Figure 2: Males make up . the majority of HBCCC patients with female patients becoming more prevalent with age
Hospital Based Complex Clinical Care & Long Stay, NHS Scotland, March 2019 Census.

Figure 2: Males make up . the majority of HBCCC patients with female patients becoming more prevalent with age
        Hospital Based Complex Clinical Care & Long Stay, NHS Scotland, March 2019 Census.

* Chart excludes those with unknown or refused gender

Figure 3 shows the age and gender breakdown of LS patients at the 2019 Census. Some key points include:

  • Of the 746 patients, 474 (64%) were male, while 271 (36%) were female. Data was missing/unknown for 1 patient. Males represented 49% of the general Scottish population in 2018 based on NRS Mid-Year estimates, suggesting males are over represented.
  • Patients were mostly from the older age groups, with 332 (45%) aged 40 – 64 years and a further 201 (27%) aged 65 or over. There were 196 (26%) LS patients aged 18 – 39 and 17 (2%) LS patients under 18 at 2019 Census.
  • Gender differences described are influenced by age. For patients aged under 40, 66% are male, while an identical proportion of patients aged 40 – 64 years, 66%, are male. The proportion for the 65 or over group is 56% male. This change will partly reflect the differing life expectancy of males (77.0 years, 2017) and females (81.1, 2017).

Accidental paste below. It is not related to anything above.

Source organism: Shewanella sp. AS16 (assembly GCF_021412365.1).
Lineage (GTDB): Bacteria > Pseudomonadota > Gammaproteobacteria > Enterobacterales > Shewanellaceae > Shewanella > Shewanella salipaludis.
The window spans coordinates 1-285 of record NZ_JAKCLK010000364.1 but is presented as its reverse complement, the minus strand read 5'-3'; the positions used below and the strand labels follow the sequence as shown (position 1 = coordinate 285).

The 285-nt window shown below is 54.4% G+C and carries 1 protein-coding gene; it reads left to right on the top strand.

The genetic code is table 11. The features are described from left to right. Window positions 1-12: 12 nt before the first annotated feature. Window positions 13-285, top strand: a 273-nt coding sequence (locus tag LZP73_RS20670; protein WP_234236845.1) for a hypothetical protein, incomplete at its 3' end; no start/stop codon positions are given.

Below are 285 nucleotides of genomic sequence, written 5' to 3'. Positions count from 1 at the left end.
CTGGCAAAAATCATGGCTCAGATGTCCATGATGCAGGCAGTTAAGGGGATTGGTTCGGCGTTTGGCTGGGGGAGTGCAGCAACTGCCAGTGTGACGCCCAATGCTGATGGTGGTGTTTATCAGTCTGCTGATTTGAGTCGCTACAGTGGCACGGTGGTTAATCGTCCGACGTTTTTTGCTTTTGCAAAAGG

Figure 3: Males make up the majority of LS patients
Hospital Based Complex Clinical Care & Long Stay, NHS Scotland, March 2019 Census

Figure 3: Males make up the majority of LS patients
        Hospital Based Complex Clinical Care & Long Stay, NHS Scotland, March 2019 Census

* Chart excludes those with unknown or refused gender

Ethnicity

The majority of HBCCC or LS patients at the 2019 Census, described themselves as being of White Scottish ethnicity, 1,229 (75%). A further 214 (13%) patients were of another White ethnicity. Information was not known or refused for 146 patients. See figure 4 for further details.

Figure 4: HBCCC or LS patients are overwhelmingly of White Scottish ethnicity where reported
Hospital Based Complex Clinical Care & Long Stay, NHS Scotland, March 2019 Census

Figure 4: HBCCC or LS patients are overwhelmingly of White Scottish ethnicity where reported
Hospital Based Complex Clinical Care & Long Stay, NHS Scotland, March 2019 Census

Consultant Specialty

As part of the Census, NHS Boards were asked to record the medical specialty of the consultants responsible for overseeing the treatment of each patient in the Census.  

Of the 889 patients receiving HBCCC at the 2019 Census, 383 (43%) had a consultant who specialised in Psychiatry of Old Age, a fall from the 2018 figure of 47% but still higher than the 2017 figure of 36%. In 2019, 149 (17%) had a consultant specialising in General Psychiatry and 129 (15%) in Forensic Psychiatry. See figure 5 for further details.